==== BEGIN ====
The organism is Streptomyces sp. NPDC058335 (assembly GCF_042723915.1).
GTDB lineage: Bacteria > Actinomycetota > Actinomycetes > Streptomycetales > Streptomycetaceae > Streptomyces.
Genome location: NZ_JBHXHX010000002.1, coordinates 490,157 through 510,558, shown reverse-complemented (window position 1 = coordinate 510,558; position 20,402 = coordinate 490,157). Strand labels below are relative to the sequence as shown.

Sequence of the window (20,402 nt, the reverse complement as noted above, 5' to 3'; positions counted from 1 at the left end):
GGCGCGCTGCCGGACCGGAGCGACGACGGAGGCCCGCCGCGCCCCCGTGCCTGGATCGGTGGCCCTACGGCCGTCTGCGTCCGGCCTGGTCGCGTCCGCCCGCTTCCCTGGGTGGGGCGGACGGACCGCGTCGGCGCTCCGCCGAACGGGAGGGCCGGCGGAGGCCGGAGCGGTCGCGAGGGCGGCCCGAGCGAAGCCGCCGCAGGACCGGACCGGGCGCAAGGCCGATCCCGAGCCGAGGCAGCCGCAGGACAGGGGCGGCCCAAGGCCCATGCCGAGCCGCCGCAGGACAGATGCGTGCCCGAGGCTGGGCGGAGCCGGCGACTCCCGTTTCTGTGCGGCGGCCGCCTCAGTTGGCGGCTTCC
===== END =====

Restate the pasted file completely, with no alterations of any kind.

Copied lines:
The organism is Streptomyces sp. NPDC058335 (assembly GCF_042723915.1).
GTDB lineage: Bacteria > Actinomycetota > Actinomycetes > Streptomycetales > Streptomycetaceae > Streptomyces.
Genome location: NZ_JBHXHX010000002.1, coordinates 490,157 through 510,558, shown reverse-complemented (window position 1 = coordinate 510,558; position 20,402 = coordinate 490,157). Strand labels below are relative to the sequence as shown.

Sequence of the window (20,402 nt, the reverse complement as noted above, 5' to 3'; positions counted from 1 at the left end):
GGCGCGCTGCCGGACCGGAGCGACGACGGAGGCCCGCCGCGCCCCCGTGCCTGGATCGGTGGCCCTACGGCCGTCTGCGTCCGGCCTGGTCGCGTCCGCCCGCTTCCCTGGGTGGGGCGGACGGACCGCGTCGGCGCTCCGCCGAACGGGAGGGCCGGCGGAGGCCGGAGCGGTCGCGAGGGCGGCCCGAGCGAAGCCGCCGCAGGACCGGACCGGGCGCAAGGCCGATCCCGAGCCGAGGCAGCCGCAGGACAGGGGCGGCCCAAGGCCCATGCCGAGCCGCCGCAGGACAGATGCGTGCCCGAGGCTGGGCGGAGCCGGCGACTCCCGTTTCTGTGCGGCGGCCGCCTCAGTTGGCGGCTTCC